How ‘Packaged Pleasures’ Changed America
At the 2014 Benson Lecture, Prof. Gary Cross
Will Explore Consumer Culture and its Impact on our Lives
From the candy bar to the cigarette and from records to roller coasters, a technological revolution during the end of the 19th century set up a colossal shift in human consumption and sensory experience.
As corporations such as Campbell’s Soup and Wrigley chewing gum introduced new techniques to capture and contain our pleasure, food, drink and other consumer goods became mass-produced, bottled, canned, condensed and distilled, unleashing new and intensified surges of pleasure, delight, thrill—and addiction.
When: 7:30 p.m. Monday, Oct. 13, 2014.
Where: Scandinavian Cultural Center, Anderson University Center, PLU campus.
Gary S. Cross, Distinguished Professor of Modern History at Pennsylvania State University, calls these oh-so-accessible goods “packaged pleasures”—and at PLU’s 2014 Dale E. Benson Lecture in Business and Economic History on Oct. 13, he’ll present an illustrated talk that offers a fresh perspective on the origins of the modern American consumer culture and its impact on our lives.
Touching on history, marketing and technology, Cross’ talk is titled “The Package and Its Pleasures: How American Business and Technology Shaped Consumer Desire.”
“Today I would probably be called a 20th-century U.S. cultural historian with a focus on consumption, childhood and leisure issues,” writes Cross, co-author of Packaged Pleasures and author of several other influential books. “But, as a historian trained in modern French and German history and with experience in British and Australian libraries and universities, I have also done comparative history on work, political economy and time. … My abiding theme is the origins, uses, meanings and consequences of 20th-century affluence.”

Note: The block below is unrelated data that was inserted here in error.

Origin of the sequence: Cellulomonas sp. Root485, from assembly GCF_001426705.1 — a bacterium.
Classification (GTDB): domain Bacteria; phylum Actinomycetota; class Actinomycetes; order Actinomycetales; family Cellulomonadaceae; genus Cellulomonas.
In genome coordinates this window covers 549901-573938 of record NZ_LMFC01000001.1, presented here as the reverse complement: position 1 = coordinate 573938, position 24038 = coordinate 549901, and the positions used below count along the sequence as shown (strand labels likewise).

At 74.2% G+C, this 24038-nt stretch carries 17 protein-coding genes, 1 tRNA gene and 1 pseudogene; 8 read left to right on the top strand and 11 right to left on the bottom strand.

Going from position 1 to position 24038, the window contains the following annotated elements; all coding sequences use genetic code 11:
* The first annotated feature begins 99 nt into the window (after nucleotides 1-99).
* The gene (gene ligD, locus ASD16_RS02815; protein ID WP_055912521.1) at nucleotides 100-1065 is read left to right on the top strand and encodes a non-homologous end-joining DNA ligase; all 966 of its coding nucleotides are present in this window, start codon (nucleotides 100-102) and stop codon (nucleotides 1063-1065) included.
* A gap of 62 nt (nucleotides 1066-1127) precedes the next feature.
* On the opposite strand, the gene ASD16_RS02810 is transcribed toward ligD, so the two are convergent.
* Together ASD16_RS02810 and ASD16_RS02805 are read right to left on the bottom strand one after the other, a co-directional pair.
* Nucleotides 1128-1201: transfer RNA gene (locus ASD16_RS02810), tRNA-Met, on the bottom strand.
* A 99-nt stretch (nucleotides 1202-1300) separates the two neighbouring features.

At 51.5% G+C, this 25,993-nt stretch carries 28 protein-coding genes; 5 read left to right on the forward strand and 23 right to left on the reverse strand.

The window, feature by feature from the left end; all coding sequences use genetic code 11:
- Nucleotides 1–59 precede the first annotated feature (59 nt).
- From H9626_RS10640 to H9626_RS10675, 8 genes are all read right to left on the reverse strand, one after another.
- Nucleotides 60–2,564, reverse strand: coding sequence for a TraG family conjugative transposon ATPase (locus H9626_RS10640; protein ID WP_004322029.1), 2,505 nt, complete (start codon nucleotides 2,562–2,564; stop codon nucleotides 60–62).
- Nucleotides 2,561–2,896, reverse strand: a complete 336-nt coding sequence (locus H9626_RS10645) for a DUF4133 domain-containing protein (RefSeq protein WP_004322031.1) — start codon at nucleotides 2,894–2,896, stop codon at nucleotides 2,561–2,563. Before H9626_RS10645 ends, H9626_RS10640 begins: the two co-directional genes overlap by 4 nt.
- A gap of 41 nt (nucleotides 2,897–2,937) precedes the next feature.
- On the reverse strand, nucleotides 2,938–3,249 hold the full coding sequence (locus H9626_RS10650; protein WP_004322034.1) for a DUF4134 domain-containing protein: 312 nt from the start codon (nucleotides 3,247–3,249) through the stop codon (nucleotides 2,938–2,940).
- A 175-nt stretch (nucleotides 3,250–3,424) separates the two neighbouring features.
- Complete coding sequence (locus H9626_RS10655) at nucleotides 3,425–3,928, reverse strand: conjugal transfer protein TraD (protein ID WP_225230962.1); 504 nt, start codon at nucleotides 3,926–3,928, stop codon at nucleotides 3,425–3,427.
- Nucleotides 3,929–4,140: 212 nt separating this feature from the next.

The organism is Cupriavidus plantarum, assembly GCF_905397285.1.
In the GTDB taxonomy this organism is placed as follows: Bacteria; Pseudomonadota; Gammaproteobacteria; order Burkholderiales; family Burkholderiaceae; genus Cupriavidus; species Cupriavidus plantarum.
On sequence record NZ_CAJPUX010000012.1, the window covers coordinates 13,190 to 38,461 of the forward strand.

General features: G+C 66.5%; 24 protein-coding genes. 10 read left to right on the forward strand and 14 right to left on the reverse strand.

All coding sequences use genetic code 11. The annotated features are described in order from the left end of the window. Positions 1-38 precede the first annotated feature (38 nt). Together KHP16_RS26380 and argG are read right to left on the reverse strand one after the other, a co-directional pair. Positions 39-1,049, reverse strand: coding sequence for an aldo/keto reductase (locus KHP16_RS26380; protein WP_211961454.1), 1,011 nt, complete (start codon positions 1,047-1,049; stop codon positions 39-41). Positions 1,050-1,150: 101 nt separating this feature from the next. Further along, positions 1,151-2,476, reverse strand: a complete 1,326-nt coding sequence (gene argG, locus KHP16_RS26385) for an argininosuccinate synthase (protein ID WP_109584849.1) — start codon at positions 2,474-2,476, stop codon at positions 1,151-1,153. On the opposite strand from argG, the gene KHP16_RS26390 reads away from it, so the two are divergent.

In his book, Cross asserts that while new techniques of boxing, labeling and tubing gave consumers virtually unlimited access to simple pleasures, they also created some problems:
• Manufacturers generated a seemingly endless stream of sugar-filled, high-fat foods that were delicious—but detrimental to health.
• Mechanically rolled cigarettes entered the market and quickly addicted millions.
• And many other packaged pleasures dulled or displaced natural and social delights.
Of course, new technologies also introduced convenient medicines; unprecedented ways to enjoy music and the arts; and more hygienic, varied and nutritious food and drink, but, for better or for worse, overall sensation became mechanized, commercialized and, to a large extent, democratized through cheap accessibility.
Cross, who holds degrees from Washington State University, Harvard University and the University of Wisconsin, presents a history of consumerism and consumer technology that just might make us all rethink some of our favorite things—which is the point.
“I try to reach audiences beyond the academy and encourage students to ask probing questions about the present that can be explained by the past,” he said.